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CanOpen "incentivized"

Dave Perkins of the Toronto Star writes a scathing assault on Tim Finchem and the RCGA in regards to next year’s Canadian Open date that follows the British Open.

Perkins points to the U.S. television deal as a huge stumbling block for the event:

For sure, one thing that needs to change — and Finchem says they are “in discussion” on it — is to get a Canadian television carrier for 2007. Currently it’s CBS on the weekend and the Golf Channel on Thursday and Friday. The Golf Channel, as we know, was recently shunted over to the digital world by some Canadian TV cable-guys; most places, you need to mine to find it. We’ll require a Canadian broadcaster; we can’t rely on CBS to show us Weir tapping in, much less James Lepp.

He sums up the situation nicely, including the RCGA’s apparent disdain for Canadian golf designers. And some say I’m hard on the RCGA. Wait for it, here it comes…

In the meantime, the RCGA wraps itself in the Canadian flag, pleads for patriotism from chroniclers and even asked for a million bucks in walking around cash from the federal government — which was denied and properly so. But the RCGA also hires a U.S.-based company to find a U.S.-based sponsor that wants exposure on U.S. television. It also promotes U.S. designers for courses coming in Montreal and, one day, Calgary, where it hopes to rotate the Open on some kind of annual basis.

But all that’s for later. For the present, it’s a nice field on a terrific old course. Fans should be incentivized.

Full story here.

Mike Grange at the Globe and Mail has a similar story with a similar theme:

Still, uncertainty reigns, so much so that PGA Tour commissioner Tim Finchem even made a rare appearance at the Canadian Open, ostensibly to put a positive spin on what on the surface seems a dire set of circumstances.

“We think in the long run that it is a positive move as opposed to staying in the fall, especially given the changes in our schedule,” Finchem said. “We think [it] . . . puts us in a position of being able to attract a field that’s consistent with the fields we’ve had up here the last few years.”

But even Vijay Singh, who is playing in his sixth consecutive Open, suggested his participation next year will be conditional.

And if Vijay Singh, a player who has been particularly dedicated o the event, doesn’t show up, the CanOpen might be lucky to have anyone inside the Top 50 whose name isn’t Ames or Weir. Source.

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Robert Thompson

A bestselling author and award-winning columnist, Robert Thompson has been writing about business and sports, and particularly golf, for almost two decades. His reporting and commentary on golf has appeared in Golf Magazine, the Globe and Mail, T&L Golf and many other media outlets. Currently Robert is a columnist with Global Golf Post, golf analyst for Global News and Shaw Communications, and Senior Writer to ScoreGolf. The Going for the Green blog was launched in 2004.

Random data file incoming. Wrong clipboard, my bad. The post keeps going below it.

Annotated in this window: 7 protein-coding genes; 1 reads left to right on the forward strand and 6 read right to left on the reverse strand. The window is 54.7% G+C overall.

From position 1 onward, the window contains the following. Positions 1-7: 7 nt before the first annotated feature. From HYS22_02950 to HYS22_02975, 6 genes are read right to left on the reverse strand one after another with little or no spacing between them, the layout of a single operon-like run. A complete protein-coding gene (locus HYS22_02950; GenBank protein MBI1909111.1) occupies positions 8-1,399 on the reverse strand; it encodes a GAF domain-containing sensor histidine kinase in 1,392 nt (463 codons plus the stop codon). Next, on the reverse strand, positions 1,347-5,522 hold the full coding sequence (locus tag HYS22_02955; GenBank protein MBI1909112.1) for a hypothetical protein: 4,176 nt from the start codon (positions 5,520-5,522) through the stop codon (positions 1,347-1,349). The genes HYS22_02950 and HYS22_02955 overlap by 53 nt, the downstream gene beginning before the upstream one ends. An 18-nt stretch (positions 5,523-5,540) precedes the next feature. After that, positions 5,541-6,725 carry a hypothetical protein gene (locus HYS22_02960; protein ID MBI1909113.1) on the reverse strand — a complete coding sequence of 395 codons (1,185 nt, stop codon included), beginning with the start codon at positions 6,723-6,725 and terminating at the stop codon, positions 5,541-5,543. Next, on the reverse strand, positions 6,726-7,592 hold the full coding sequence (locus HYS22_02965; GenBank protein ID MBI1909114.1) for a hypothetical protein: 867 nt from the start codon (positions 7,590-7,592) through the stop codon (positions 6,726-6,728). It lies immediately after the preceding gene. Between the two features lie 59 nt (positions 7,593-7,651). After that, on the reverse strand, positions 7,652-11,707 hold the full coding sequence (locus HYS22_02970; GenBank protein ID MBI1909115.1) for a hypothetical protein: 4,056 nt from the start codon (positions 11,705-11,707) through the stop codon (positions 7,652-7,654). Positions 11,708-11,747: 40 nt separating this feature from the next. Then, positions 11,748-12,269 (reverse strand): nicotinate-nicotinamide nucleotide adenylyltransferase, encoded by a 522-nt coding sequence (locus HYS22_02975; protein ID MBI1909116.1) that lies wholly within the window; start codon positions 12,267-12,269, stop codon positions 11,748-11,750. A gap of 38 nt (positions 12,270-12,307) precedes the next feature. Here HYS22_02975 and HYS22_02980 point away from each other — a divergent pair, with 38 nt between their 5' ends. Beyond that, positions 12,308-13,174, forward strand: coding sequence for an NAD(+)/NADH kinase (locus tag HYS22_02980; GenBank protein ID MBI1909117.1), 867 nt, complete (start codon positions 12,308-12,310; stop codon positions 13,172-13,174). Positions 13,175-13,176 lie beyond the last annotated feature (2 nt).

2 CommentsLeave a comment

  • I appreciate some of Perkins’ thoughts but I don’t understand how he can criticise the RCGA for “promoting” a US designer for a course in Montreal. The developer selected Fazio above others, that’s capitalism. The owner, a obviously savy one, was smart enought to try and land the Open from day one. Good business move.
    It’s not like Hamilton was designed by a Canadian.

  • I am not sure what else the RCGA should do. As far as I can tell, all the fans want to see the ‘best’ players. By my count, most of the best players (Tiger, et al) are American. The Canadian Open is part of the PGA Tour, an organization based in the US. The Canadian Open is the only stop on the PGA Tour outside of the US.
    The driver of the Tour is American sponsors and US television.

    We can’t have it both ways. If the Canadian Open is to remain a PGA Tour stop, whether we like it or not, it needs to have a US focus, or, perhaps a US based vision (that is where the money, television, players and competition for players are). If on the other hand, we want to run a Canadian Open, with a lot of Canadian content then perhaps the event should not be on the PGA Tour. The problems with the media is they want it both ways. We want an event with Canadian players, with a preferred date, moved around the country, with a Canadian sponsor and with Canadian television as the producer, on Canadian courses, etc etc etc. Well that doesn’t match up with the vision of the PGA Tour, and rightly so. The PGA Tour is owned by the Tour players, a large majority of whom are American. They know what the drivers are (US Television, and US Sponsors).

    Why are we critical of that?? If the Canadian media were in Tim Finchem’s shoes, they would do exactly what he is doing. One PGA Tour event (the Canadian Open) can’t possibly negotiate with the PGA Tour with any kind of equal negotiating ability.

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